Laboratory investigations showed remarkably high-creatine kinase (CK) of 28,600 U/l (N 24–170) on the third day of life and 1,086 U/l at the age of 1 month. Liver function tests (LFT), metabolic screen, TORCH panel for congenital infections were all normal. Chromosome analysis was normal female karyotype. Brain CT (Fig. 1b, c) showed marked dilatation of the lateral ventricles with moderate dilatation of the third ventricle, there was a striking decrease in attenuation surrounding the dilated ventricles, the inferior cerebellar vermis was absent, and the cerebellum was hypoplastic. EEG showed frequent right tempro-occipital burst of sharp and slow activity. Brain auditory evoked responses (BAER) using monoaural click stimulation was normal. Muscle biopsy showed features of dystrophy. A diagnosis of WWS was made based on the CNS, eye, and muscle involvements. No DNA or tissue sample was available for this study.
Patient 2 is the younger sibling of patient 1. Antenatal ultrasound showed hydrocephalus and he was delivered by emergency cesarean section. Apgar scores were 6 and 9 at 1 and 5 min, respectively. Physical examination (Fig. 1d) showed severe hydrocephalus with wide fontanel and separated sutures, and head circumference was 46 cm, above the 97th centile. He had generalized hypotonia, absent deep tendon reflexes but no dysmorphic features. Ophthalmic examination showed bilateral leukocornia, retinal dysplasia, and posterior synechia. Brain CT (Fig. 1e, f) revealed severe hydrocephalus with Dandy-Walker malformation and minimal brain tissue, absent inferior cerebellar vermis and hypoplastic cerebellum. CK was elevated at 18,000 U/l (N 24–195). Lactate dehydrogenase was high at 1,690 U/l (N 230–460). Liver enzymes were mildly elevated, alanine aminotransferase (ALT) 53 U/l (N 10–50), and aspartate aminotransferase (AST) 142 U/l (N 10–45 U/l). Tandem mass spectrometry (MS) for metabolic screen was unremarkable; TORCH for congenital infections was negative. Chromosome analysis showed normal male karyotype. Muscle biopsy was done at the age of 11 days and revealed dystrophic features in the form of myofiber necrosis, basophilic fibers and interstitial endomysial, and perimysial fibrosis. There was no specific fiber type atrophy or grouping. A limited number of immunostains were done and included dystrophin and α-sarcoglycan. Both immunostains were normally positive.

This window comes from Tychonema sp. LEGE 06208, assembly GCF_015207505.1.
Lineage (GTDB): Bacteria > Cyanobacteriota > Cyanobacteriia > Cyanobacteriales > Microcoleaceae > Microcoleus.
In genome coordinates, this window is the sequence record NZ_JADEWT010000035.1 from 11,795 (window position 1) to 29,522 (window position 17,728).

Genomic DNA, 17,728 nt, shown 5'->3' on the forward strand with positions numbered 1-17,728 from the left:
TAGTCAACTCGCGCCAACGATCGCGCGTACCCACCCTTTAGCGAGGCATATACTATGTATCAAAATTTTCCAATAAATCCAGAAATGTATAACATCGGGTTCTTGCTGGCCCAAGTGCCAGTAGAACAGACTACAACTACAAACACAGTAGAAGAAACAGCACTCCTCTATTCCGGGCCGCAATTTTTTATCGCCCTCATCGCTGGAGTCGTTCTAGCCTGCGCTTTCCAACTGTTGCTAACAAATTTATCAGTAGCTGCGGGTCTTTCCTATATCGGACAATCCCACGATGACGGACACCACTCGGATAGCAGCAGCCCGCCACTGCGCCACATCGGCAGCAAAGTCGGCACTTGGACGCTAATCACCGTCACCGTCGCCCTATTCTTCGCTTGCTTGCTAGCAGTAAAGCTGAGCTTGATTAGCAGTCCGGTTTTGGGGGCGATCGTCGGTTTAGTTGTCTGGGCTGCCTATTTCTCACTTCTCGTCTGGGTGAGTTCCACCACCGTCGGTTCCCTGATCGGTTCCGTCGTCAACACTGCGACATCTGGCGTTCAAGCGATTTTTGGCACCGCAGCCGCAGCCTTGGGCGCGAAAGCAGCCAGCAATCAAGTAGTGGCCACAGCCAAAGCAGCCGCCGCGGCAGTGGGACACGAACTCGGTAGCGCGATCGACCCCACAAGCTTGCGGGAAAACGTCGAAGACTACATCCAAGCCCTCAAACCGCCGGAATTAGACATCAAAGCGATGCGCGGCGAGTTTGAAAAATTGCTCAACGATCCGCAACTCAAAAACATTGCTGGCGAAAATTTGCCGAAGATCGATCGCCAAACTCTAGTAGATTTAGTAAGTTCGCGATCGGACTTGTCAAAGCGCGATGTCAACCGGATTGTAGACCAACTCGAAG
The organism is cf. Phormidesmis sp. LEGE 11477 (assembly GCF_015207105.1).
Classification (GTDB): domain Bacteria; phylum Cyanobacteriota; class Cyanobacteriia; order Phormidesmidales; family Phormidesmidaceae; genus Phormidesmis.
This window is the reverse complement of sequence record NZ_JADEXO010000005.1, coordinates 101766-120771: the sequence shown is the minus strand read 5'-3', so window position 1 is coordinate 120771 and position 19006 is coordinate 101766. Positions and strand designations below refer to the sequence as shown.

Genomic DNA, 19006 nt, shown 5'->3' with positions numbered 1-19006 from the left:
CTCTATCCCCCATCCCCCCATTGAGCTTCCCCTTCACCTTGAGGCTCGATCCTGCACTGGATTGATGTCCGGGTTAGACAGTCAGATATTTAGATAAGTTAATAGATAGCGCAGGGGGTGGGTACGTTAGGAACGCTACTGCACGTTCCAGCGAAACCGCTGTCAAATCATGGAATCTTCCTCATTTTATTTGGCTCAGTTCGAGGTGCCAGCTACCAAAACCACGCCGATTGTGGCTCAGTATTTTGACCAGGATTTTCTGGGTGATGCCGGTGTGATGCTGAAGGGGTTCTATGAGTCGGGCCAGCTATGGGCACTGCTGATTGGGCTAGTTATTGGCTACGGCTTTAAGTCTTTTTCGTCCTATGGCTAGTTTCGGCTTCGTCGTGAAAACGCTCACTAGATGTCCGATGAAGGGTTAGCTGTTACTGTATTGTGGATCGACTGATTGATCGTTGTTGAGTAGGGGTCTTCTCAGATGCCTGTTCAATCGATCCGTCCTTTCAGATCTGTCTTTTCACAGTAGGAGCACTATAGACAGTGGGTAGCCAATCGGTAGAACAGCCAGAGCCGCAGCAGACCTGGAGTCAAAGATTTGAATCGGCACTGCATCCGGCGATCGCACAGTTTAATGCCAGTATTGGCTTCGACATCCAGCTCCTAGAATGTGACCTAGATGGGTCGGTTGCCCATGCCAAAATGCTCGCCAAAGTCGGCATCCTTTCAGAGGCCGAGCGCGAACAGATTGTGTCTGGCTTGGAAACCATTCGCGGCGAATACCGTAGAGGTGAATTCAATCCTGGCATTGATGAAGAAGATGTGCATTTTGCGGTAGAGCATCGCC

A ventriculoperitoneal shunt was inserted. He was weaned off the ventilatory support and died at the age of 2 months. A diagnosis of WWS was made.
Nine other siblings were born healthy and DNA was obtained from seven, as well as the parents. A pedigree of the family is given in Fig. 2.
DNA was extracted from blood lymphocytes using standard procedures. Linkage to the LARGE locus was assessed by genotyping two microsatellite markers flanking the gene (D22S281 and D22S529) and two intragenic markers (D22S1162 and D22S1172).
Primer3 (http://www.frodo.wi.mit.edu) was used to design specific primers (supplementary Table 1) for PCR amplification and direct sequencing of the 14 coding exons (including intron–exon boundaries) of LARGE (NM_004737.3).
Copy number detection of the 16 LARGE exons was performed by Multiplex Amplifiable Probe Hybridization (MAPH). A series of probes for the 16 LARGE exons were generated by PCR and cloned into pZERO (Invitrogen, Carlsbad, CA, USA). MAPH was carried out and probe ratios analyzed essentially as previously described (Armour et al. 2000; Hollox et al. 2002).
Multiplex Ligation-dependent Probe Amplification (MLPA) was used to further restrict the deletion breakpoints. MLPA probes were designed within exons 8–11 and intron 8 and 10 of the LARGE gene (supplementary Table 2). A protocol for designing these probes and hybridization, ligation, and amplification of these probes is provided by MRC-Holland (http://www.mlpa.com). Product separation was performed using capillary electrophoresis on an ABI 3730 or 3100 sequencer (Applied Biosystems, Foster City, CA). For quantitative analysis, trace data were retrieved using Genemapper software following the manufacturer’s protocol (Applied Biosystems).
The breakpoint-spanning region was amplified by long-range PCR amplification with specific primers (supplementary Table 3) and LA TaqTM (TaKaRa Bio Inc., Shiga, Japan) using PCR conditions recommended by the manufacturer. We then used different combinations of primers to further restrict the breakpoint-spanning region and identified the breakpoint by direct sequencing.
We hypothesized that severe LARGE mutations give rise to WWS. To assess this hypothesis we selected intragenic and LARGE flanking genetic markers to test for homozygosity in 30 WWS patients from consanguineous parents. Seven patients from six unrelated families showed homozygosity for at least two intragenic markers (D22S1162 and D22S1172) and one marker (D22S281 or D22S529) in close proximity of LARGE.
We performed mutation analysis for all 14 coding exons including intron–exon boundaries by direct sequence analysis. No mutations were found. However, difficulties during the PCR amplification of some of the exons suggested a possible deletion of these exons in one of the families. Two affected siblings in this family manifest typical WWS features as described in the patients and methods section.
Using MAPH we screened all 16 exons for copy number changes. Exon 9 and 10 showed copy number changes in one family, indicative for a deletion of these exons in patient 2 (homozygous) and in the parents (hemizygous). This result was confirmed by MLPA analysis of probes specific to these exons and surrounding intronic sequences, which also further defined the size of the deletion to 61.1–66.6 kb (Fig. 3).